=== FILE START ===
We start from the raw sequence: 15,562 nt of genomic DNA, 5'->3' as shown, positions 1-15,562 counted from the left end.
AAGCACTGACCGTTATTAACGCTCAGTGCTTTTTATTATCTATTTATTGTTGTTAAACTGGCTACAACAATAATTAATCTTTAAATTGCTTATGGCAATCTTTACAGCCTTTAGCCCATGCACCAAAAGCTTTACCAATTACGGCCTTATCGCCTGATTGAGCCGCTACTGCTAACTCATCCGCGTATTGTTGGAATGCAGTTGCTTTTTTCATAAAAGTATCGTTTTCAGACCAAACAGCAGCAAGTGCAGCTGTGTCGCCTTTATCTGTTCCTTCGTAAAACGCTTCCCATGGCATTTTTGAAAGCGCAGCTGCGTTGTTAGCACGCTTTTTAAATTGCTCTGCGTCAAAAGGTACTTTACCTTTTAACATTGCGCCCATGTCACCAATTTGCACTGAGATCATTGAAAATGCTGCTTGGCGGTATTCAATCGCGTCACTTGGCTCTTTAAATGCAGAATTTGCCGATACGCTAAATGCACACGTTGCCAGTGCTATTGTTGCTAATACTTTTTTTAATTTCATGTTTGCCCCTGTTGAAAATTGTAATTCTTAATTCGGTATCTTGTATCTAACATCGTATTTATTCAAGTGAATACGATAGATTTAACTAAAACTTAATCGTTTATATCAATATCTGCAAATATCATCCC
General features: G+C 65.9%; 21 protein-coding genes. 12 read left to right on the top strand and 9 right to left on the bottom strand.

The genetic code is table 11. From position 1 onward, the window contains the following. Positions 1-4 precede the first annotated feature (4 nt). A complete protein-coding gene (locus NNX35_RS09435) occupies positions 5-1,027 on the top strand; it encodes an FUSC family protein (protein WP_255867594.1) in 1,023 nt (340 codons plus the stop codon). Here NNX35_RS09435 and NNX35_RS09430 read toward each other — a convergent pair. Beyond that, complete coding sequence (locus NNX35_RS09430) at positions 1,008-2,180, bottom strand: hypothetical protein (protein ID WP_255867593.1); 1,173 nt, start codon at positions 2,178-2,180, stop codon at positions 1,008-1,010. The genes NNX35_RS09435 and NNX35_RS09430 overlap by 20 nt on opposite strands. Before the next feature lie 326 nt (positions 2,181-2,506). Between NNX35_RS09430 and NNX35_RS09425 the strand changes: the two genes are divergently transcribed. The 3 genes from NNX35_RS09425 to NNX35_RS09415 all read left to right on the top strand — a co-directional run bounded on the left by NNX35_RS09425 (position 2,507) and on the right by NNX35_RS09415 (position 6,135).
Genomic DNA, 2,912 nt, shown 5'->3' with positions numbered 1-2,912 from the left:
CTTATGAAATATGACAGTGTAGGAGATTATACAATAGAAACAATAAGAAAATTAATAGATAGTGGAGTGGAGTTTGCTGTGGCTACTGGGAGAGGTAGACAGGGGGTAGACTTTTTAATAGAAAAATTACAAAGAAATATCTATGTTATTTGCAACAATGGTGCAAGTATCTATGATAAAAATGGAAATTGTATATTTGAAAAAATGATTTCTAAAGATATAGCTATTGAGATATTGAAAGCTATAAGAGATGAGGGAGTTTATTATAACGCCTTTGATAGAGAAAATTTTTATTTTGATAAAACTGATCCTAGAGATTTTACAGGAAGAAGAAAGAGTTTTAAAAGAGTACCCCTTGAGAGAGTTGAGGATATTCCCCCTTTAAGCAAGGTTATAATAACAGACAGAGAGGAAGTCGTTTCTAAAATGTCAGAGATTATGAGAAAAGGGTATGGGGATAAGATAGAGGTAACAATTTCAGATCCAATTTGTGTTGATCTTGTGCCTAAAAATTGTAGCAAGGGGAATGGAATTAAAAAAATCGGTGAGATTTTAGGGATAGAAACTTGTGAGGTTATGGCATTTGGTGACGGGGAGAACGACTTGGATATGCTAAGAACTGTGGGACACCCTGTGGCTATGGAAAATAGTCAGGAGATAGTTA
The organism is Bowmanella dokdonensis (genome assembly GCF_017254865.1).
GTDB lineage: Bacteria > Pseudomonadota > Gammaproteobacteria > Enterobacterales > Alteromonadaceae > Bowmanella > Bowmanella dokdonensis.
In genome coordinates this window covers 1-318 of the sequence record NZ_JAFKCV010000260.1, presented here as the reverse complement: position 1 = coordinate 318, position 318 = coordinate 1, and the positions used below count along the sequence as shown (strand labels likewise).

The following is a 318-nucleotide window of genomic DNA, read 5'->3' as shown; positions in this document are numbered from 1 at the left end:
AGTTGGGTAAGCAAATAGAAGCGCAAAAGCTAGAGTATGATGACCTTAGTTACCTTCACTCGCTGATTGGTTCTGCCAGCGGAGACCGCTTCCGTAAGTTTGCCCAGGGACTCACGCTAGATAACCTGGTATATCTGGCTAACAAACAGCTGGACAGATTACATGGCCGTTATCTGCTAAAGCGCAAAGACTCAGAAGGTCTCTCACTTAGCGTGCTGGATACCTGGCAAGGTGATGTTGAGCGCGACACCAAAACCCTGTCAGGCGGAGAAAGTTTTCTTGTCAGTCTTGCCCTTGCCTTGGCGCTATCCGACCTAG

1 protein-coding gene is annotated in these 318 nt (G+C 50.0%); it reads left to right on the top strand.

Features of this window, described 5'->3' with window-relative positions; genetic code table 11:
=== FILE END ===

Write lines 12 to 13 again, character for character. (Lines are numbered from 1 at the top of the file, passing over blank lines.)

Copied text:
1 protein-coding gene is annotated in these 318 nt (G+C 50.0%); it reads left to right on the top strand.

Features of this window, described 5'->3' with window-relative positions; genetic code table 11: